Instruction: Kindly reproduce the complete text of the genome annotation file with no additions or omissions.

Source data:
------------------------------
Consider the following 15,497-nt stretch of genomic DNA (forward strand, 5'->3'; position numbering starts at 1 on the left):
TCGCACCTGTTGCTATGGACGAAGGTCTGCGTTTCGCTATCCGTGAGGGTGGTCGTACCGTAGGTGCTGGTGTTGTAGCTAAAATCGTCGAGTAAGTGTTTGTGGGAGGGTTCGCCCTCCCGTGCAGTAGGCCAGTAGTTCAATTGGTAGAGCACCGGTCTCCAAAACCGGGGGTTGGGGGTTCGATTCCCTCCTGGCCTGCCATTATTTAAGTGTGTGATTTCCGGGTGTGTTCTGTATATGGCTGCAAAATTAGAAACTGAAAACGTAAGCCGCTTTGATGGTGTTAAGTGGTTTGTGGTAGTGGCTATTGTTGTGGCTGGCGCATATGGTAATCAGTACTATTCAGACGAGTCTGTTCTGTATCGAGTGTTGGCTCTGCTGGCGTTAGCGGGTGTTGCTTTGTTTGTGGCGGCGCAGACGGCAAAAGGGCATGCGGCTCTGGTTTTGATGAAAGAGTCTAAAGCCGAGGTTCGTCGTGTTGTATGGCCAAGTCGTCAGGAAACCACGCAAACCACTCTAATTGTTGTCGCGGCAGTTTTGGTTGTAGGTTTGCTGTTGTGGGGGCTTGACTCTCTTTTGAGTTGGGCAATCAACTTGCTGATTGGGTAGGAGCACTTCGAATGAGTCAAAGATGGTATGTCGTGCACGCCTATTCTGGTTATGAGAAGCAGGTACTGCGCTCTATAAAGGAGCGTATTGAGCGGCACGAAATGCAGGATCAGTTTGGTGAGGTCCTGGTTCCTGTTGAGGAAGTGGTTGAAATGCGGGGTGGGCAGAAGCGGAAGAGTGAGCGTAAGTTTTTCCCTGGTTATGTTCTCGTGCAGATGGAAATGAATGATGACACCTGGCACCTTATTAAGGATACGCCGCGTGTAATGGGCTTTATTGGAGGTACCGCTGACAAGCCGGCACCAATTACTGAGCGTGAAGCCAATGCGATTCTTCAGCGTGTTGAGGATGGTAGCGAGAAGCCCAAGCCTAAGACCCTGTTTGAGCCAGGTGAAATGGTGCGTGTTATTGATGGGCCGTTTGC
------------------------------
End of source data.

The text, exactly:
Consider the following 15,497-nt stretch of genomic DNA (forward strand, 5'->3'; position numbering starts at 1 on the left):
TCGCACCTGTTGCTATGGACGAAGGTCTGCGTTTCGCTATCCGTGAGGGTGGTCGTACCGTAGGTGCTGGTGTTGTAGCTAAAATCGTCGAGTAAGTGTTTGTGGGAGGGTTCGCCCTCCCGTGCAGTAGGCCAGTAGTTCAATTGGTAGAGCACCGGTCTCCAAAACCGGGGGTTGGGGGTTCGATTCCCTCCTGGCCTGCCATTATTTAAGTGTGTGATTTCCGGGTGTGTTCTGTATATGGCTGCAAAATTAGAAACTGAAAACGTAAGCCGCTTTGATGGTGTTAAGTGGTTTGTGGTAGTGGCTATTGTTGTGGCTGGCGCATATGGTAATCAGTACTATTCAGACGAGTCTGTTCTGTATCGAGTGTTGGCTCTGCTGGCGTTAGCGGGTGTTGCTTTGTTTGTGGCGGCGCAGACGGCAAAAGGGCATGCGGCTCTGGTTTTGATGAAAGAGTCTAAAGCCGAGGTTCGTCGTGTTGTATGGCCAAGTCGTCAGGAAACCACGCAAACCACTCTAATTGTTGTCGCGGCAGTTTTGGTTGTAGGTTTGCTGTTGTGGGGGCTTGACTCTCTTTTGAGTTGGGCAATCAACTTGCTGATTGGGTAGGAGCACTTCGAATGAGTCAAAGATGGTATGTCGTGCACGCCTATTCTGGTTATGAGAAGCAGGTACTGCGCTCTATAAAGGAGCGTATTGAGCGGCACGAAATGCAGGATCAGTTTGGTGAGGTCCTGGTTCCTGTTGAGGAAGTGGTTGAAATGCGGGGTGGGCAGAAGCGGAAGAGTGAGCGTAAGTTTTTCCCTGGTTATGTTCTCGTGCAGATGGAAATGAATGATGACACCTGGCACCTTATTAAGGATACGCCGCGTGTAATGGGCTTTATTGGAGGTACCGCTGACAAGCCGGCACCAATTACTGAGCGTGAAGCCAATGCGATTCTTCAGCGTGTTGAGGATGGTAGCGAGAAGCCCAAGCCTAAGACCCTGTTTGAGCCAGGTGAAATGGTGCGTGTTATTGATGGGCCGTTTGC